Border Line

As England begins its divergence from the rest of the UK in relation to Covid rules and regulations and relies on the public to do the right thing according to their conscience, the gap between England and the other nations grows wider.  With all restrictions lifted south of the border and a statement that we need to learn to live with the  virus, there was some backtracking at the last minute when the advice on masks changed from don’t wear them to wear them in crowded spaces if you wish.  Since then, things have continued to develop unsurprisingly with the Health Minister catching and recovering from covid within a week and managing to belittle everyone who did not share his positive experience to the beacon of morality, Michael Gove, accusing those who have not been vaccinated as cowards.

Up here we are beginning to see the effects of the differences between the countries as anecdotally we hear of some tourists insisting they don’t have to wear masks as they are from England before stating that they are exempt when told that they do have to in Scotland; some establishments are now taking a very firm stance on what they will put up with.  Cases in the highlands continue to be widespread and though falling are by no means practically non-existent like they were a few weeks ago. Retail and hospitality staff are tired, fearful and no longer prepared to adopt the customer is always right line.  The continued draw of the NC500 does not help; even busier than last year with no accommodation to be had and campsites fully booked, still they come to “wing it” with no idea whatsoever of what they are coming to.  From decades old benches being repurposed as firewood, having to avoid the human rather than the dog dirt when out on walks, parents sending their children to empty the toilet cassettes into local drinking water supplies as “mum and dad said I couldn’t get into trouble for doing it as I’m only a child” when the police were called to downright ridiculous posts on social media such as “is there anything to see between John o’groats and Durness?” (the entire length of the north coast of Scotland) proves that people are not doing their research and is quite frankly insulting to those who live here and are expected to accept all this without complaint because folk are on their holidays and “contributing to the local economy”.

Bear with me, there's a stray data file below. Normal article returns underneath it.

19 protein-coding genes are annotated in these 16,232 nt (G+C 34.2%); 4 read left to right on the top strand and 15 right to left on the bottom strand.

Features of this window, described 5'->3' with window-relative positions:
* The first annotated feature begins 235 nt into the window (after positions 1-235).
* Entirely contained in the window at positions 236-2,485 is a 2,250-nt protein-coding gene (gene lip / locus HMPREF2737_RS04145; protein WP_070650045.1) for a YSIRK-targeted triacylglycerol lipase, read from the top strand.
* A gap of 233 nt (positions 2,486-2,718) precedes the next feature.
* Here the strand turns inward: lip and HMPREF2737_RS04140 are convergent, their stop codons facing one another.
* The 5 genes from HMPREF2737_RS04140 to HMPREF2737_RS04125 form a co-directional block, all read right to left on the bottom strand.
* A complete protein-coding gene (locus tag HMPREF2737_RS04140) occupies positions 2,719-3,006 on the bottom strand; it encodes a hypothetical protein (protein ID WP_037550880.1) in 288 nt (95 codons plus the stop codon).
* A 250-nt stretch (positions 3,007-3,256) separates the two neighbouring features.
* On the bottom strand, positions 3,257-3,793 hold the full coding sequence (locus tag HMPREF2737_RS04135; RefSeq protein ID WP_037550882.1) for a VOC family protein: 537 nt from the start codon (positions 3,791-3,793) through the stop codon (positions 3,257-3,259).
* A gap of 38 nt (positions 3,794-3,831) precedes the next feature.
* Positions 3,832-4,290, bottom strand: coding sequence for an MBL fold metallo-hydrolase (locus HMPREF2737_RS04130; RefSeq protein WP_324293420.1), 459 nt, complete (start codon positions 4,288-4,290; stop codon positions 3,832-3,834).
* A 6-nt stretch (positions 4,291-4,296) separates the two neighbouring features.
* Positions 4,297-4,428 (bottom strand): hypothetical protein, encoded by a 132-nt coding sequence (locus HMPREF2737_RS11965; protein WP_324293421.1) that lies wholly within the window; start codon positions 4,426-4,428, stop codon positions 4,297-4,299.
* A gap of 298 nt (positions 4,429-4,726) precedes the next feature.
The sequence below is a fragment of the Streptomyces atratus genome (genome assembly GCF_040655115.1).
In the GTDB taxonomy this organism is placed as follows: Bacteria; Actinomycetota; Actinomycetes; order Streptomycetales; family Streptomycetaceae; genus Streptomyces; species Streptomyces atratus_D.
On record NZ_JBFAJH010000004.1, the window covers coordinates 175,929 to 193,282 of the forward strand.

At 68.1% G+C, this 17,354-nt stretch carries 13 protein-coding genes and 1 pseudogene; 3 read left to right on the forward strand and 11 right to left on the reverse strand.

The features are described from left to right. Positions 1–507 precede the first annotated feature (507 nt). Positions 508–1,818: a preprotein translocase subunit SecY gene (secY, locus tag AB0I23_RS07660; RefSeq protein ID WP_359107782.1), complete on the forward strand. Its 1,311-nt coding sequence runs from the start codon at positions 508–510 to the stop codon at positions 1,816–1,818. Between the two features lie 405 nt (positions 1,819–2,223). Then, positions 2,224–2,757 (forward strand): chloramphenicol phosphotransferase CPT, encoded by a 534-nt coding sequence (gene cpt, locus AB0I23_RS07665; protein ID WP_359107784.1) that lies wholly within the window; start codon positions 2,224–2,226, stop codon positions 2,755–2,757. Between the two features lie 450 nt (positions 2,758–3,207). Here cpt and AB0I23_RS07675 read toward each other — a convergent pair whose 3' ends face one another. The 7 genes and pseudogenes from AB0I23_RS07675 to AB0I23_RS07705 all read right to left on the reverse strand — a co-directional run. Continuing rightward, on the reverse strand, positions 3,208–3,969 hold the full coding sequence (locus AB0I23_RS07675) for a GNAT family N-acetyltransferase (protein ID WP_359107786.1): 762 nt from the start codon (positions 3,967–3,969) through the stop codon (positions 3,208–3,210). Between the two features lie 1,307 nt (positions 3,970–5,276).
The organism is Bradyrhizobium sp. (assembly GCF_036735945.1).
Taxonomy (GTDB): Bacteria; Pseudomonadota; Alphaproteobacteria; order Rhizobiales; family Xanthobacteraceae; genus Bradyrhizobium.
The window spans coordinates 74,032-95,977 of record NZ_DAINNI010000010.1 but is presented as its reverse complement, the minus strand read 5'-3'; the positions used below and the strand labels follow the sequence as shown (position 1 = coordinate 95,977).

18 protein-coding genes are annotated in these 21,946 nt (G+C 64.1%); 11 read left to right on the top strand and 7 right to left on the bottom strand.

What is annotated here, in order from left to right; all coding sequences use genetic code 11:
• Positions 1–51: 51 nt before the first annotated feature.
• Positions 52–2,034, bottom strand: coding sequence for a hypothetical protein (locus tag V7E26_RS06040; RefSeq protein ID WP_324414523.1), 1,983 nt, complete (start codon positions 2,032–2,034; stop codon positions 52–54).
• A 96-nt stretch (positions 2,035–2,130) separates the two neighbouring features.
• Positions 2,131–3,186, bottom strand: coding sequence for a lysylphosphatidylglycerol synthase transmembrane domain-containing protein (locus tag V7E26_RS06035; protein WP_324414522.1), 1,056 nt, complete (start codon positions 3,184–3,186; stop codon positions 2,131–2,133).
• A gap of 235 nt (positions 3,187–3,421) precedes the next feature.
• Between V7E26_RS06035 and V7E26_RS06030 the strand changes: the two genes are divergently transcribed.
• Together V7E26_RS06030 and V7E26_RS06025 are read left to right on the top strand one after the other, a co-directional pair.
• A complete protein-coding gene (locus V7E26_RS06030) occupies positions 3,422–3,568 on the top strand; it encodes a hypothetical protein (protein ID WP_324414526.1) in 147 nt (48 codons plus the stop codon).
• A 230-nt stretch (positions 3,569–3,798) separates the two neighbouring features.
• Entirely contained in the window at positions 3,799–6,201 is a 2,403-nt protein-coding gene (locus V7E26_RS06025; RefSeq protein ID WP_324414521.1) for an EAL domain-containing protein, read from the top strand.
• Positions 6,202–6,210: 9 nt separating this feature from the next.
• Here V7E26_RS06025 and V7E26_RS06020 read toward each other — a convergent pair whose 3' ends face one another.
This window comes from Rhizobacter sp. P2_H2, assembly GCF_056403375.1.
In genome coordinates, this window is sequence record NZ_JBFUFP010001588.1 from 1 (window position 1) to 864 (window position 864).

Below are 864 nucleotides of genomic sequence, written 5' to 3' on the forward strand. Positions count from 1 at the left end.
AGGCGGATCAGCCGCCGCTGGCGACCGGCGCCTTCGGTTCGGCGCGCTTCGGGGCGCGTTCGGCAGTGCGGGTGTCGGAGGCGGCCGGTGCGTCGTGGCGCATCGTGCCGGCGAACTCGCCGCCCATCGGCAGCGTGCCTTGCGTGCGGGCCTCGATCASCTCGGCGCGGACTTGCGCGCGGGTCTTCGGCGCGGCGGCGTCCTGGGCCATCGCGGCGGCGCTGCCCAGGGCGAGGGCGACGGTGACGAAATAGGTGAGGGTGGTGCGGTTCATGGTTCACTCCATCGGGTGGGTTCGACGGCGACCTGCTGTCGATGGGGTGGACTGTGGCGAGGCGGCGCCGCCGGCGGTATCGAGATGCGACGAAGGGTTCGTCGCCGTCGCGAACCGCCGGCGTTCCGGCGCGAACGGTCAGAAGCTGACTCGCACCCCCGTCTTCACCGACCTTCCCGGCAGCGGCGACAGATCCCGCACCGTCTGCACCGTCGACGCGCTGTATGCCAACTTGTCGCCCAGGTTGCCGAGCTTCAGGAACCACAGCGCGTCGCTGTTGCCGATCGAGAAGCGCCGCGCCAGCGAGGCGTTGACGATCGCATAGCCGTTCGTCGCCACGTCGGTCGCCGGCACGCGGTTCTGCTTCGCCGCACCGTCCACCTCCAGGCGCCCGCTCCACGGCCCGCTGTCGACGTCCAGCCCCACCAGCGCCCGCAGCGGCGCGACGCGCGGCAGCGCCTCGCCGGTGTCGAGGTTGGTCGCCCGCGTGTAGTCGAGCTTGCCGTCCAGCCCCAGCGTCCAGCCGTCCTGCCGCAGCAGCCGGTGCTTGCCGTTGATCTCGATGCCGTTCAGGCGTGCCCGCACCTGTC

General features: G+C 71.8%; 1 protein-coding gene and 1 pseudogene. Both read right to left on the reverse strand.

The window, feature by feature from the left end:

One of the biggest rows when the rules changed in England was from a decision by LNER when it decided that its England to Scotland route would no longer make customers wear masks or enforce social distancing when it crossed the border into Scotland as it decided to use English law for cohesive travelling.  The fact that it was breaking the law in Scotland not to mention how uncomfortable it would make passengers did not occur to them as they blithely took what they assumed to be the more important rules and expected nobody to question them.  This is a train I have used many times because of its value for money: the Inverness to London service takes eight hours using the eastern line and, whenever heading south for SNP events, this was my preferred mode.  If booking in advance for little more than the scotrail fare, I could upgrade to first class with smaller carriages, free WiFi, a meal and several rounds of snacks.  This train is almost 13 carriages long so there is no reason whatsoever that they could not have designated one carriage for their walk-on ticket holders and use that one to exempt social distancing and have another one that could be mask free.

The company began to backtrack once they realised that they had it wrong but still fell short of reversing the rules and instead tried to justify their decision further, still getting the tone wrong and failing to understand why the decision to go with English regulations was so insulting.  It is innate in most people that you always go with the safest option; the default travel decisions should have been to follow Scottish law throughout the journey and, if this was going to cause legal problems for them, then the changes at the border should have been enforced with the laws of each country followed when you were in them. That this was not the original decision shows how Scotland is still viewed as inferior and inconsequential but finally the decision was reversed and the Scottish rules are to be followed although they are unenforceable when in England.

With Michael Give using his holiday leave to do some part time work in Glasgow to justify their new government offices the rumour mill has it that he will head even further north to pay us a visit for our by-election to try to dig their candidate out of the hole he is making; that should be fun for us!